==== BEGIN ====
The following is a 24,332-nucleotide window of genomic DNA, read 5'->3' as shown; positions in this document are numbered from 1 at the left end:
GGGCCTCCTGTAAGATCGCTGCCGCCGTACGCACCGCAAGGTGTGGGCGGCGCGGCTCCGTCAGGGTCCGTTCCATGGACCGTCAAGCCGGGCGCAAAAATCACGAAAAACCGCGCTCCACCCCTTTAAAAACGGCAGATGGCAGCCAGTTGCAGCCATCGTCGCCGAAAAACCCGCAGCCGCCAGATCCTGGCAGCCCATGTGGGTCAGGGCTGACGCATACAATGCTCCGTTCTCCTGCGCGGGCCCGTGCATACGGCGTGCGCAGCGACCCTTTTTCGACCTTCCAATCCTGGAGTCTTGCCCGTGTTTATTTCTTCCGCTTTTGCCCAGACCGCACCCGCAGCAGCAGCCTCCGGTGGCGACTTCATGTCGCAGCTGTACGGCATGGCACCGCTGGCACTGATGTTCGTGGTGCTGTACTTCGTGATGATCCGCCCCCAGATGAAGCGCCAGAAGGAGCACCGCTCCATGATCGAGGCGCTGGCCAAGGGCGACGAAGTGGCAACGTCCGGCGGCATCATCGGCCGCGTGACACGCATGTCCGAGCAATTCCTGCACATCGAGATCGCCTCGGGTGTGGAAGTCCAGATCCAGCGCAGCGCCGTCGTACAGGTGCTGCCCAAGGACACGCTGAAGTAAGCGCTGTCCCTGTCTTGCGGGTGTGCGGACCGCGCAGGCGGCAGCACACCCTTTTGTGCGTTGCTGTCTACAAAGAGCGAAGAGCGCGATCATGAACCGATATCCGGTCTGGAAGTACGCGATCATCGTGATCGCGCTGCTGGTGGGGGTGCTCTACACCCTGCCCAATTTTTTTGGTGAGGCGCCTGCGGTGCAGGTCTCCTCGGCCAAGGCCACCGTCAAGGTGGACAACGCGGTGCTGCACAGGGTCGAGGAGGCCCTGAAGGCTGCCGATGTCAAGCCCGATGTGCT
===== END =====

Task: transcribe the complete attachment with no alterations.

The following is a 24,332-nucleotide window of genomic DNA, read 5'->3' as shown; positions in this document are numbered from 1 at the left end:
GGGCCTCCTGTAAGATCGCTGCCGCCGTACGCACCGCAAGGTGTGGGCGGCGCGGCTCCGTCAGGGTCCGTTCCATGGACCGTCAAGCCGGGCGCAAAAATCACGAAAAACCGCGCTCCACCCCTTTAAAAACGGCAGATGGCAGCCAGTTGCAGCCATCGTCGCCGAAAAACCCGCAGCCGCCAGATCCTGGCAGCCCATGTGGGTCAGGGCTGACGCATACAATGCTCCGTTCTCCTGCGCGGGCCCGTGCATACGGCGTGCGCAGCGACCCTTTTTCGACCTTCCAATCCTGGAGTCTTGCCCGTGTTTATTTCTTCCGCTTTTGCCCAGACCGCACCCGCAGCAGCAGCCTCCGGTGGCGACTTCATGTCGCAGCTGTACGGCATGGCACCGCTGGCACTGATGTTCGTGGTGCTGTACTTCGTGATGATCCGCCCCCAGATGAAGCGCCAGAAGGAGCACCGCTCCATGATCGAGGCGCTGGCCAAGGGCGACGAAGTGGCAACGTCCGGCGGCATCATCGGCCGCGTGACACGCATGTCCGAGCAATTCCTGCACATCGAGATCGCCTCGGGTGTGGAAGTCCAGATCCAGCGCAGCGCCGTCGTACAGGTGCTGCCCAAGGACACGCTGAAGTAAGCGCTGTCCCTGTCTTGCGGGTGTGCGGACCGCGCAGGCGGCAGCACACCCTTTTGTGCGTTGCTGTCTACAAAGAGCGAAGAGCGCGATCATGAACCGATATCCGGTCTGGAAGTACGCGATCATCGTGATCGCGCTGCTGGTGGGGGTGCTCTACACCCTGCCCAATTTTTTTGGTGAGGCGCCTGCGGTGCAGGTCTCCTCGGCCAAGGCCACCGTCAAGGTGGACAACGCGGTGCTGCACAGGGTCGAGGAGGCCCTGAAGGCTGCCGATGTCAAGCCCGATGTGCT